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Costs, living habits hinder solar energy promotion in sunlight-rich Tibet
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Tibet, one of the sunniest regions in China, has made progress in developing solar energy, but high costs and people's traditional living habits still hinder its promotion.

"I know that solar energy is good, but the one-off investment is still relatively high," said a bathing house boss surnamed Zhang, in Lhasa, the autonomous region's capital.

The owner said it would cost him 100,000 yuan (14,000 U.S. dollars) if his house adopted the solar heating system.

The region has about 3,000 hours of sunshine annually. Since the mid-1980s, it has been developing and promoting the use of solar power. It has about 400 solar panel power stations with a total installed capacity of 9,000 kilowatts.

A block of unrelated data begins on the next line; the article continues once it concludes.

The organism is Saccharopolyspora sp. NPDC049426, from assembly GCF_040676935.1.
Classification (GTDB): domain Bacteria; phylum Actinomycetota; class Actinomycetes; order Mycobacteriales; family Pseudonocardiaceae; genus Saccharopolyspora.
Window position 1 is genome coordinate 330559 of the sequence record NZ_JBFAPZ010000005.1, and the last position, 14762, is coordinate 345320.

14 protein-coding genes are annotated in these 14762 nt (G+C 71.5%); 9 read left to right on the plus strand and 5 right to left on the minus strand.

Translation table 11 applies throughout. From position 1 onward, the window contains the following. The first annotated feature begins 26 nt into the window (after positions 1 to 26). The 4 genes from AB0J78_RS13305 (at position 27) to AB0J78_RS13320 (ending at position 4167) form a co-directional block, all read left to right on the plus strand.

Apart from the high costs, many farmers and herdsmen in remote areas, still burn wood or dung for cooking or heating.

"Both the residents and government have not fully realized the significance of developing solar energy," said Dai Gangan, deputy director of the Science and Technology Bureau of Ali, where sunshine hours can reach 3,800 a year.

In the past decade, Ali has connected 3.2 million square meters of homes to solar heating.

But the use of the solar energy in farming and pasture areas in Ali is still low, Dai said.

The region planned to seek fund support from the central government to build small solar power stations during the 2006-2010 period, according to the regional development and reform commission.

The investment will be used to bring electricity to 187,000 farmers and herdsmen in remote areas.

Using the sun is regarded as an effective way to solve the problem of the many remote towns and villages that lack electricity. About one-third of Tibet's population of 2.7 million is still without electricity.

(Xinhua News Agency March 1, 2008)

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